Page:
JANINE PINEO

Squash: Bringing party time to garden and plate

Posted Oct. 26, 2012, at 6:34 p.m.
No two Carnival winter squash look alike with their splashes of color.
No two Carnival winter squash look alike with their splashes of color.

Back in the day when people ate rocks and twigs, someone noticed a viney thing with something attached that looked more appetizing than aforementioned rocks and twigs and ate it.

I suspect that if they knew the name was squash, they might have kept gnawing on rocks and twigs.

Seriously: say squash. It’s not a pretty word. If one were to judge vegetables by name alone, then squash would suffer more slings and arrows than it already does.

And that would be a shame.

One can’t know what the locals called it down Mexico way around 9,000 years ago. According to a UCLA botany site, caches of squash seeds have been found in structures dating back those many years. One might want to eliminate forgetful squirrels as the gatherers of such hoards, but the site goes on to state emphatically that humans were doing something with squash for sure by 5,000 B.C.

They probably just didn’t call it squash, which seems to stem from the word “askutasquash” straight out of what we know as New England from the Massachusett tribe, according to a Texas A&M University agricultural site. It means “eaten raw or uncooked.”

I happen to love squash in its many shapes and forms. The summer varieties — from zucchini to pattypans — in all their green and yellow glory are a treat to eat. They can star in anything from a stirfry to a pickle recipe to a chocolate cake.

The winter varieties do just as much, plus they can be stored if properly cured.

That is if one can grow them in the first place.

I think the biggest problem for me is one of space — I don’t have enough.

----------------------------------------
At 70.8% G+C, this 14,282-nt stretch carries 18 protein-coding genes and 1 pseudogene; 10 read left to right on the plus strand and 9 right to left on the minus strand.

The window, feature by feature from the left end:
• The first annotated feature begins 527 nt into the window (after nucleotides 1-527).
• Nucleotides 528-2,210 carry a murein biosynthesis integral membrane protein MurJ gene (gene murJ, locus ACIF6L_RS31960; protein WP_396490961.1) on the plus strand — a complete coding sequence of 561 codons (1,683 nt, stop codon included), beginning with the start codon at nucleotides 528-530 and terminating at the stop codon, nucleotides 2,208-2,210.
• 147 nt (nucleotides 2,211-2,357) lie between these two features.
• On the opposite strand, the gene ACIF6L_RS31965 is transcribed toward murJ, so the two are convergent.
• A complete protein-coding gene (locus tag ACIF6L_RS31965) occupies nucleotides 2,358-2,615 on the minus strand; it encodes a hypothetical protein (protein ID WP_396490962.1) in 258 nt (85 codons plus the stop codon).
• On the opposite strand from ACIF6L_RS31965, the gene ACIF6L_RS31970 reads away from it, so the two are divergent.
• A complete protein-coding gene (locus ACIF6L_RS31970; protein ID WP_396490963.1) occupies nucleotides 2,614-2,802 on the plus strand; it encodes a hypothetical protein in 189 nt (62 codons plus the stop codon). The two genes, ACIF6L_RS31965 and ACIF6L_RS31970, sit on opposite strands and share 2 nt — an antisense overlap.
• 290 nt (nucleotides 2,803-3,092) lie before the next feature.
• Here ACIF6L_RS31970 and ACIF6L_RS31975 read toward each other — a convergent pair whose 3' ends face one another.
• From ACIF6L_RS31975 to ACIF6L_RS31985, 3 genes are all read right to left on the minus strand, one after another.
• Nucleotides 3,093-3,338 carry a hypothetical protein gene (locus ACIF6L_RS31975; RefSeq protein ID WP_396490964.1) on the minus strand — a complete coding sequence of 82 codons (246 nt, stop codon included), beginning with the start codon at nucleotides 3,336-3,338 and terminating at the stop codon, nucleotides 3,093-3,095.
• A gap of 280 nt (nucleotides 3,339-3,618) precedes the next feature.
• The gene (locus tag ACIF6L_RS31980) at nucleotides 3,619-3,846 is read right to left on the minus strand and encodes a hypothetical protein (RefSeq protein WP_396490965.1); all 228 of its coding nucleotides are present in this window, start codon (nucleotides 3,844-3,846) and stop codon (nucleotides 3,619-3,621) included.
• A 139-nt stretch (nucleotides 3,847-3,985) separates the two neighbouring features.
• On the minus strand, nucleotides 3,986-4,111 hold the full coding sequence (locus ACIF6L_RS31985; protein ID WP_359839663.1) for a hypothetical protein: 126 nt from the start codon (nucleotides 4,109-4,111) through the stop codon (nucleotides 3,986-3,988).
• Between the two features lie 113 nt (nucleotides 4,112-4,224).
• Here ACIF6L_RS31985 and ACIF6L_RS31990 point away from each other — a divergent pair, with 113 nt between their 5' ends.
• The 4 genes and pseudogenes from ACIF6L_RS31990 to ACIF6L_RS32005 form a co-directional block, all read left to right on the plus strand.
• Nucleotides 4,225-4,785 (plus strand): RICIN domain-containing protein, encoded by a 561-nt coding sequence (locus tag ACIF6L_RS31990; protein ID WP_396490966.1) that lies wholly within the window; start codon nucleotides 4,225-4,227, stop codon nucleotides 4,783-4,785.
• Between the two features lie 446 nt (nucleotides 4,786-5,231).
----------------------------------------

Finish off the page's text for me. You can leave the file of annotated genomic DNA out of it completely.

Summer squash, or Cucurbita pepo if you want the botanical nomenclature, is more like a bush. The plants can still be huge, but they don’t run about the garden with abandon.

Winter squash tend to do just that, creeping and climbing seemingly overnight. Those ones, the C. maxima and the C. moschata of the squash world, run amok quick as a wink. Given my space constraints, they can be troublesome to grow. They like to ramble to produce well, so my results over the years have been less than stellar.

No doubt my constantly tripping over vines hasn’t helped the cause.

After many seasons of experimentation, I’ve found a few varieties that work in smaller spaces, and this year’s standout was Carnival, an acorn type.

In an attempt to keep the cucurbits corralled this summer, I planted two rows of cucumbers side by side, ending with a couple of winter squash at the end. All went under a wide, lightweight row cover to protect the emerging seedlings from cucumber beetles until unveiling the plants in July. Before I did that, though, I set up the wire fencing I bought a few years back in my perennial attempt to get the cucumbers to climb instead of sprawl. I think it was marketed as goat fencing, but my intent was to have something about 5 feet tall that could be used annually as a trellis.

Never would the cucumbers climb it. I began to think that hauling all that fencing — which is pretty heavy and awkward to move — was a waste of time.

Until this year.

Not only did the cucumbers climb merrily up and along, but so did the winter squash I planted — three hills each of both Carnival and Baby Pam, a small pumpkin variety.

Sure, the footpath between the two rows was a sea of green leaves twining, but either side was clear with the vines reaching for the sky.

And despite the drought period we suffered, I got oodles of cucumbers on the ground and dangling nicely from the trellis.

But the real surprise was the squash. Little Carnivals started popping up. Half were on the ground while the other half clung to the trellis.

All had their own personalities because one of Carnival’s most fetching characteristics is its crazy splotches of color. Hues of green, gold, yellow and cream spot the skin in unique patterns. Fedco Seeds of Waterville, from whence I purchased my seed, noted that the color variation stems from the temperature. High temperatures mean more green and less yellow.

Just what I need: a tasty winter squash that records the temperature for future reference.

At least until it’s cooked.

jpineo@bangordailynews.com

 

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